Bootstrapping Chef on Windows
Windows presents some challenges when it comes to using deployment automation tools. If you’ve used 'knife-rackspace' to create Linux servers on our cloud, you know that the bootstrap process happens automatically. The server is created, a connection is made via SSH, the Chef client is installed, and the server role is assigned… all with a single command. If you spin up a Windows server, knife-rackspace still attempts to bootstrap the server via SSH… and this will obviously fail. So what next? What are your options, and which approach will produce the best results?<!-- more -->
Picking the "best" method is probably a matter of opinion, so I’ll present a few options for your consideration. You have to log into the server to take the next step, but you’ll obviously want to minimize the amount of work needed to get the server to a production state. Here are the methods I discovered:
- Log into the server and install the Chef client by hand.
- Log into the server and configure winrm to allow remote administration. Use knife-windows to bootstrap the server from your workstation via the winrm protocol. You’ll need to consider security if taking this approach, which will require at a minimum a self-signed certificate for communication over HTTPS. You could also use knife-windows on a different cloud server and communicate across the private 10.x.x.x network, thereby reducing security concerns.
- Log into the server and install an ssh service (there are several free options for you to choose from). Use knife-windows to bootstrap the server from your workstation via the ssh protocol. Communication with the server will be encrypted, however, you may not wish to rely on non-native software. You may also not want to leave the service running, though you could potentially disable or remove it once the bootstrap process completes.
Option 1 may seem tedious to you, but what if we configure the client by hand and then clone the server with the client already installed? At least with this approach you do not have to duplicate your efforts on subsequent server builds. This presents a few different things to consider:
- You can shut a server down, create an image, and then deploy a new server from that image… however, if you do this without first running sysprep you will end up with servers that have duplicate SIDs. This may not be an issue for you, but it’s a practice that I would generally avoid for safety’s sake.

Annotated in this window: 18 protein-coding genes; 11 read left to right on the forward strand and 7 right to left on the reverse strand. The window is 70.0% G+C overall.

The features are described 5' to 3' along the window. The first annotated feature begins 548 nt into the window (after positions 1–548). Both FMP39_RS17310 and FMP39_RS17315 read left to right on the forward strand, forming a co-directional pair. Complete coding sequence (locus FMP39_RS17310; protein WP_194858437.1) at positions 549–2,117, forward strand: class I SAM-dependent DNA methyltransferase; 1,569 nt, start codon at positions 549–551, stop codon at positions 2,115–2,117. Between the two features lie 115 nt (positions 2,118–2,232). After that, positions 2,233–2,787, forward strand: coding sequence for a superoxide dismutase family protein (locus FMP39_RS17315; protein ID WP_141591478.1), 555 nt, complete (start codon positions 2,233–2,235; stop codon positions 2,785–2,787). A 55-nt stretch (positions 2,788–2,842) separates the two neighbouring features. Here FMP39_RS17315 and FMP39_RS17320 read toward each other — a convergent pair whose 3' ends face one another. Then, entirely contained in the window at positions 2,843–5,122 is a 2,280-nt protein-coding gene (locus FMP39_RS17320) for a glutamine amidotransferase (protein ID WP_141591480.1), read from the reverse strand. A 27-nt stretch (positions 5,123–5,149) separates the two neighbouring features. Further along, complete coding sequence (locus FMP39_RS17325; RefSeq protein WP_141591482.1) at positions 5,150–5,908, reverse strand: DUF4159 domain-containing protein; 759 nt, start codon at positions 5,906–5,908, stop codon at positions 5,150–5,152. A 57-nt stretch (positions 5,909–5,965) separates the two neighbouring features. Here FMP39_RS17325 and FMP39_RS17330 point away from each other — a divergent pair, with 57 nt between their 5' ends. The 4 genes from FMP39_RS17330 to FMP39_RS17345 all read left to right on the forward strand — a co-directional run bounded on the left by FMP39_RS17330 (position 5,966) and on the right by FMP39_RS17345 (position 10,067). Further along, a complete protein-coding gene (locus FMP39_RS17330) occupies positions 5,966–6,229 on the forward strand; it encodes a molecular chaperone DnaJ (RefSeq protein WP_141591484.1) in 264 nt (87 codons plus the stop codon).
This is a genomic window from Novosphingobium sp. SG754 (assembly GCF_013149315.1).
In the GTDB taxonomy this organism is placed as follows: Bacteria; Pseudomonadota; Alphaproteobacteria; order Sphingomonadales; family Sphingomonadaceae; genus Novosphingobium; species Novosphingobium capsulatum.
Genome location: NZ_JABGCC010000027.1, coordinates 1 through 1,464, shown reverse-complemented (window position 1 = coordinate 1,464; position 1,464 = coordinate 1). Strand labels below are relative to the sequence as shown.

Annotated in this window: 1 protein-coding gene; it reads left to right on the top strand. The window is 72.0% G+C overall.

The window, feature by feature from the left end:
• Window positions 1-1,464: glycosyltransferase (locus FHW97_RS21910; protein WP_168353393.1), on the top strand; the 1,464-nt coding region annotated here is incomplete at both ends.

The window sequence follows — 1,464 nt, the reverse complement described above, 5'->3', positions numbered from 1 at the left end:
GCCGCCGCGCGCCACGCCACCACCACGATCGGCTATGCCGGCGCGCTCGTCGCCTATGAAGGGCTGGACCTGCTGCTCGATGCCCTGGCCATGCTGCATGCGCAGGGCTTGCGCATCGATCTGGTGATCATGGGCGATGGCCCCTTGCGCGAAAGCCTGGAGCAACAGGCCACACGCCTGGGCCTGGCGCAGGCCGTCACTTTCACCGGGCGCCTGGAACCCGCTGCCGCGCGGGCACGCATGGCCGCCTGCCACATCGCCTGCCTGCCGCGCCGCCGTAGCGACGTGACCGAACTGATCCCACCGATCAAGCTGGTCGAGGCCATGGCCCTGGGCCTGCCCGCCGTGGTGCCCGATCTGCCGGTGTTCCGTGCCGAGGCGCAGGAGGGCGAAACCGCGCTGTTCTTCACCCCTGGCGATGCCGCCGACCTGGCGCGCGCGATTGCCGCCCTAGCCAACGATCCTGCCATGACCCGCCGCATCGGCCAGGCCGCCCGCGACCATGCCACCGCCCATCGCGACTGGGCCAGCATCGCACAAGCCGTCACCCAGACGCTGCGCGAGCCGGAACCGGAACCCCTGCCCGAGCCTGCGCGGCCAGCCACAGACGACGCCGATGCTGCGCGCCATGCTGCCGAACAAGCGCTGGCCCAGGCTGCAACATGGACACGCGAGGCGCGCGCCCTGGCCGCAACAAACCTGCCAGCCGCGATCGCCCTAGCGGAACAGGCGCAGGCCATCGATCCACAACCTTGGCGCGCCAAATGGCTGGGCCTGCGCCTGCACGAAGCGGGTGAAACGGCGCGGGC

- If you simply run the sysprep command, shut the server down, and create an image, building a new server from this image will fail. Fortunately, there is a workaround. From a command prompt or PowerShell, check out the contents of c:\windows\system32\sysprep. Within it is a batch file named RunSysprep_2.cmd, and if you run this rather than just using the sysprep command directly, things will work as expected.
We now have an approach that allows us to make a totally generic server template with both Server 2008 and 2012. It’s also the approach I prefer because it allows me to configure the server in any number of ways. I can install the Chef client… or forego a deployment automation tool altogether and simply perform my software installation by hand. For smaller deployments, this may be a totally reasonable thing to do.
If you ever have to restart the original server, just keep in mind the fact that the server will be generalized and no longer have IP addresses assigned. Use the Rackspace Control Panel to ‘Connect via Terminal’, complete the abbreviated setup process, and reassign your designated IP’s once you log in. Once you do that, you can connect via RDP as usual.
In my next entry I will focus on building a clean Windows Server template and deploying new servers using the Nova client. Stay tuned for details…